Getting Started with the Splunk Distribution of OpenTelemetry Python

In our last blog, we introduced OpenTelemetry Python v1.0.0 and walked you through instrumenting a Python application and install both the OpenTelemetry API and SDK. In this blog, we’ll show you how to get started with the Splunk Distribution of OpenTelemetry Python— a secure, production-ready, Splunk-supported distribution of the OpenTelemetry project that provides multiple installable packages that automatically instruments your Python application to capture and report distributed traces to Splunk APM (no code changes required!), making it easy to get started with distributed tracing!

This Splunk distribution comes with the following defaults:

If you're currently using the SignalFx Tracing Library for Python please note that it has been depreciated, so please migrate to the Splunk Distribution of OpenTelemetry Python (see Migrate from the SignalFx Tracing Library for Python).

The instrumentation works with Python version 3.6+. Supported libraries are listed here.

🚧 This project is currently in BETA.


If you're still using Python 2, continue using the SignalFx Tracing Library for Python.

Get Started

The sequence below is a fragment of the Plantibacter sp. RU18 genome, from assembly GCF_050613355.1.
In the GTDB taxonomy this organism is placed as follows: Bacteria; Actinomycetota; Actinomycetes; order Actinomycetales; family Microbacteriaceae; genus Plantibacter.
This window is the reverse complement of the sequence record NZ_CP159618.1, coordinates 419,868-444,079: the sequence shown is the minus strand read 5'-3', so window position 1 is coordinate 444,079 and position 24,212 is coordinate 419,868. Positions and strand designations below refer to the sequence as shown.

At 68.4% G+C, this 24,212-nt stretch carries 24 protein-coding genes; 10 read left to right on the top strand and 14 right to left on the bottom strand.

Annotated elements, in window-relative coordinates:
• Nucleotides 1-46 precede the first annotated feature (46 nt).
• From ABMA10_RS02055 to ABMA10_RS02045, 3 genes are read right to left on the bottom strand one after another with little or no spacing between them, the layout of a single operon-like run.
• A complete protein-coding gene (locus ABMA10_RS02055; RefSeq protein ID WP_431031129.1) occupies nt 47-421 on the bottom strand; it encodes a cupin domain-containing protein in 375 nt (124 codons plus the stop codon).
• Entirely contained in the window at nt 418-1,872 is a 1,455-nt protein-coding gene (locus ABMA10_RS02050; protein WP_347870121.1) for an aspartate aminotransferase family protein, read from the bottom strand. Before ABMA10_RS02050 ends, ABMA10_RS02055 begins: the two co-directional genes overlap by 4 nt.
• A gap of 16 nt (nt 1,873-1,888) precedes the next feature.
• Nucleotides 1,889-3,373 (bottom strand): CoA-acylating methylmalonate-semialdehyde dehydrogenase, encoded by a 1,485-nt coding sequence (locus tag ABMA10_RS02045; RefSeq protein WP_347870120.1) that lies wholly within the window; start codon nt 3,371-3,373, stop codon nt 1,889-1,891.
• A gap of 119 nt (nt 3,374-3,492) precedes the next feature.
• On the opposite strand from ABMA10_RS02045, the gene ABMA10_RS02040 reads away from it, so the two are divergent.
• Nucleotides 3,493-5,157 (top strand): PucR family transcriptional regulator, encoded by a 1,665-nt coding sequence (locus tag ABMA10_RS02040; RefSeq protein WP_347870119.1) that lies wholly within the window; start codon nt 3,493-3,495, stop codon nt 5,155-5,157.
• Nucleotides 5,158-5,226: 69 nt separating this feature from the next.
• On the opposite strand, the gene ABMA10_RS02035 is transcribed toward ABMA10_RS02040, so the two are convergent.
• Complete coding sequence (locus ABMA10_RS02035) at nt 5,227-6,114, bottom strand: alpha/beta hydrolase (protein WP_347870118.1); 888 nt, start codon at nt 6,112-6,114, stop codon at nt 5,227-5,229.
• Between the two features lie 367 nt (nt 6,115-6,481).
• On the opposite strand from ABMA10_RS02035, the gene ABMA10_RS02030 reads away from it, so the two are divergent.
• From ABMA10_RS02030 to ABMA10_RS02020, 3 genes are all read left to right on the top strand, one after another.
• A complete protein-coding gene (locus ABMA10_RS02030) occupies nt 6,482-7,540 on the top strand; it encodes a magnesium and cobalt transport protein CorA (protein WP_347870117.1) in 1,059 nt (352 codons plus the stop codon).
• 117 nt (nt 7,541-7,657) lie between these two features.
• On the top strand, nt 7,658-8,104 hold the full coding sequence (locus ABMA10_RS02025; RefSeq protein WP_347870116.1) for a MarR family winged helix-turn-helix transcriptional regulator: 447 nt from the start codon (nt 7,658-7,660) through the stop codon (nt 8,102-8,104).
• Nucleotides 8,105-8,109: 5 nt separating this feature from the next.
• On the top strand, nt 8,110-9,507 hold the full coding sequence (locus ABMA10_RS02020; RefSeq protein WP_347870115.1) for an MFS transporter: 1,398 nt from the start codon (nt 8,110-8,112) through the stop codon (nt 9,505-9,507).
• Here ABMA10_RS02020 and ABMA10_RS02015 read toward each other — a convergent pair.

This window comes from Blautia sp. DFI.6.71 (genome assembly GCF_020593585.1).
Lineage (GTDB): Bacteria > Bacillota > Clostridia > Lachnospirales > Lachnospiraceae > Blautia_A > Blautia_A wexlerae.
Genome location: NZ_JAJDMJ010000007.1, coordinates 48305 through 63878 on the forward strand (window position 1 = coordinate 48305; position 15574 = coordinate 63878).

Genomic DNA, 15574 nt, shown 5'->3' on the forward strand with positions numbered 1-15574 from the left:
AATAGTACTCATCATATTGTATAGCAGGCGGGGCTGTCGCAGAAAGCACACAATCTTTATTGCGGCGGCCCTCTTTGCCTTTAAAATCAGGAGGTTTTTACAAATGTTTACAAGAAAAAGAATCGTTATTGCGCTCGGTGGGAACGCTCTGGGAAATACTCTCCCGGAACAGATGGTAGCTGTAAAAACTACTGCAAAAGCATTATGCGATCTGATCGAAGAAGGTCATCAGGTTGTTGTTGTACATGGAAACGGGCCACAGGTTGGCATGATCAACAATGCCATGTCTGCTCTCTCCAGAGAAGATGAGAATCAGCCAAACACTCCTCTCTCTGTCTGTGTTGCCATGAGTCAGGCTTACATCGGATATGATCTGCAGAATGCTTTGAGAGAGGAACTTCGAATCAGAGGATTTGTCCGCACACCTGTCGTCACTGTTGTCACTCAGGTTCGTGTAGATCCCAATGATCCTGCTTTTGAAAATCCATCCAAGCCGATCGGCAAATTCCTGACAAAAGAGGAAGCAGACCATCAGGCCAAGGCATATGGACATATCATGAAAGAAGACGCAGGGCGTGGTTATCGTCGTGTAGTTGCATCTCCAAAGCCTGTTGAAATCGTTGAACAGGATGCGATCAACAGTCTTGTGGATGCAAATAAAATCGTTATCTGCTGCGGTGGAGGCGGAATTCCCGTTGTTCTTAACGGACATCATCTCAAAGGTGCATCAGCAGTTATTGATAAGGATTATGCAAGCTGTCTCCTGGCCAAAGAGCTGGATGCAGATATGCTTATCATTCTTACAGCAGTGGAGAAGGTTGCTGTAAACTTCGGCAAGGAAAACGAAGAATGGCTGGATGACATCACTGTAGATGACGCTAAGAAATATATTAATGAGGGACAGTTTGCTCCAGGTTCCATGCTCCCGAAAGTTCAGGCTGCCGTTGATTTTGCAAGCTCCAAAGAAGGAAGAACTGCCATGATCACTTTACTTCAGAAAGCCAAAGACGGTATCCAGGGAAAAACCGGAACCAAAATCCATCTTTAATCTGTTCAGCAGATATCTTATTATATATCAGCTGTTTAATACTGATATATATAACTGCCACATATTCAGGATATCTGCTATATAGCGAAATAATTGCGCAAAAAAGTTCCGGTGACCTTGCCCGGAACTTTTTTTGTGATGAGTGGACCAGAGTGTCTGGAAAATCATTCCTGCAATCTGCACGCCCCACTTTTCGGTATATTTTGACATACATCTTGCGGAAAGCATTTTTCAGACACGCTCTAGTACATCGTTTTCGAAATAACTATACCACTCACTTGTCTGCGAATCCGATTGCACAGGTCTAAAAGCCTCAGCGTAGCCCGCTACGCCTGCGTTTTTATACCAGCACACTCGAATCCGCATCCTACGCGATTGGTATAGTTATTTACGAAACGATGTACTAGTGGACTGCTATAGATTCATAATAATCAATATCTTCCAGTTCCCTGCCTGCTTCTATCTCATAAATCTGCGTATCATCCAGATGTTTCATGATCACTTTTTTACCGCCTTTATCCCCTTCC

First, install the splunk-opentelemetry package, run the bootstrap script and wrap your run command with splk-py-trace.

For example, if the runtime parameters were: 

python --port=8000

Then the runtime parameters should be updated to:

$ pip install splunk-opentelemetry
$ splk-py-trace-bootstrap
$ SPLUNK_SERVICE_NAME=my-python-app \
    splk-py-trace python --port=8000


  • Depending on the default python version on your system, you might want to use pip3 and python3 instead.
  • To be able to run splk-py-trace and splk-py-trace-bootstrap, the directory pip installs scripts to will have to be on your system's PATH environment variable. Generally, this works out of the box when using virtual environments, installing packages system-wide or in container images. In some cases, pip may install packages into your user local environment. In that case you'll need to add your Python user base's bin directory to your system path. You can find out your Python user base as follows by running python -m site --user-base.
  • For example, if python -m site --user-base reports that /Users/splunk/.local as the Python user base, then you can add the directory to your path on Unix like system as follows:
    export PATH="/Users/splunk/.local/bin:$PATH"

The service name is the only configuration option that typically needs to be specified. A couple of other configuration options that may need to be changed or set are:

  • Endpoint if not sending to a locally running Smart Agent with default configuration
  • Environment attribute (example: OTEL_RESOURCE_ATTRIBUTES=environment=production) to specify what environment the span originated from.

Instrumentation works by patching supported libraries at runtime with the OpenTelemetry API to capture and export trace spans. The library is 100% interoperable with OpenTelemetry Python.